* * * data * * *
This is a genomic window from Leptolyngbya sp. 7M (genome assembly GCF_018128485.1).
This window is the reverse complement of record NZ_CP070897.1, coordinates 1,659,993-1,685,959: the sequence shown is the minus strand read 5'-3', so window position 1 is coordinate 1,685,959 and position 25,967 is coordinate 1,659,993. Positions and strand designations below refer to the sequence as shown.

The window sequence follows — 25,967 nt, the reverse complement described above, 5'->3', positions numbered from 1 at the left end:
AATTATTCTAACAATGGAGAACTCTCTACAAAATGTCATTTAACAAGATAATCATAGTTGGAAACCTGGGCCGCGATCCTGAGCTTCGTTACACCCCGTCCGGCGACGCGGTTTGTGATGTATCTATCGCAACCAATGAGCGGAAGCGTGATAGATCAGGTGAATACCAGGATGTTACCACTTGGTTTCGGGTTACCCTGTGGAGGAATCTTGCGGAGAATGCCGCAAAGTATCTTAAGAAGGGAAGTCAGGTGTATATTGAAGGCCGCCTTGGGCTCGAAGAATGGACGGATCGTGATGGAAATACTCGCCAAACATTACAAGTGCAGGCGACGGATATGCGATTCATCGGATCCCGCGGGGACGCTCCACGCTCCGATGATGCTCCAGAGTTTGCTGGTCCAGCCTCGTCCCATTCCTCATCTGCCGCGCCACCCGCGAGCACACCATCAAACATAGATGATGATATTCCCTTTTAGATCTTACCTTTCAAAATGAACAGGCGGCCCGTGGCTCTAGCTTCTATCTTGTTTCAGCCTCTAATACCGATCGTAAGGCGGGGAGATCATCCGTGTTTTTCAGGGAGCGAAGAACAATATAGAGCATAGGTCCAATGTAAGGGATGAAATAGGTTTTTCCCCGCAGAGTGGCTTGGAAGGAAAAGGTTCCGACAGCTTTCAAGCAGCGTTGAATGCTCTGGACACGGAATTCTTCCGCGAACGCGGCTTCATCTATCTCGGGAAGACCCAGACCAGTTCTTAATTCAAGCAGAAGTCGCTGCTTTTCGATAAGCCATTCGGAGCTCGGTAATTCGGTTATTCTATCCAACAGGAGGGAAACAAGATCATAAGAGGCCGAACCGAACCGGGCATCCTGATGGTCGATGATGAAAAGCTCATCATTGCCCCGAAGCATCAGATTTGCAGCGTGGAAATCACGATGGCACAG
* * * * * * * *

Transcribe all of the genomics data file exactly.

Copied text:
This is a genomic window from Leptolyngbya sp. 7M (genome assembly GCF_018128485.1).
This window is the reverse complement of record NZ_CP070897.1, coordinates 1,659,993-1,685,959: the sequence shown is the minus strand read 5'-3', so window position 1 is coordinate 1,685,959 and position 25,967 is coordinate 1,659,993. Positions and strand designations below refer to the sequence as shown.

The window sequence follows — 25,967 nt, the reverse complement described above, 5'->3', positions numbered from 1 at the left end:
AATTATTCTAACAATGGAGAACTCTCTACAAAATGTCATTTAACAAGATAATCATAGTTGGAAACCTGGGCCGCGATCCTGAGCTTCGTTACACCCCGTCCGGCGACGCGGTTTGTGATGTATCTATCGCAACCAATGAGCGGAAGCGTGATAGATCAGGTGAATACCAGGATGTTACCACTTGGTTTCGGGTTACCCTGTGGAGGAATCTTGCGGAGAATGCCGCAAAGTATCTTAAGAAGGGAAGTCAGGTGTATATTGAAGGCCGCCTTGGGCTCGAAGAATGGACGGATCGTGATGGAAATACTCGCCAAACATTACAAGTGCAGGCGACGGATATGCGATTCATCGGATCCCGCGGGGACGCTCCACGCTCCGATGATGCTCCAGAGTTTGCTGGTCCAGCCTCGTCCCATTCCTCATCTGCCGCGCCACCCGCGAGCACACCATCAAACATAGATGATGATATTCCCTTTTAGATCTTACCTTTCAAAATGAACAGGCGGCCCGTGGCTCTAGCTTCTATCTTGTTTCAGCCTCTAATACCGATCGTAAGGCGGGGAGATCATCCGTGTTTTTCAGGGAGCGAAGAACAATATAGAGCATAGGTCCAATGTAAGGGATGAAATAGGTTTTTCCCCGCAGAGTGGCTTGGAAGGAAAAGGTTCCGACAGCTTTCAAGCAGCGTTGAATGCTCTGGACACGGAATTCTTCCGCGAACGCGGCTTCATCTATCTCGGGAAGACCCAGACCAGTTCTTAATTCAAGCAGAAGTCGCTGCTTTTCGATAAGCCATTCGGAGCTCGGTAATTCGGTTATTCTATCCAACAGGAGGGAAACAAGATCATAAGAGGCCGAACCGAACCGGGCATCCTGATGGTCGATGATGAAAAGCTCATCATTGCCCCGAAGCATCAGATTTGCAGCGTGGAAATCACGATGGCACAG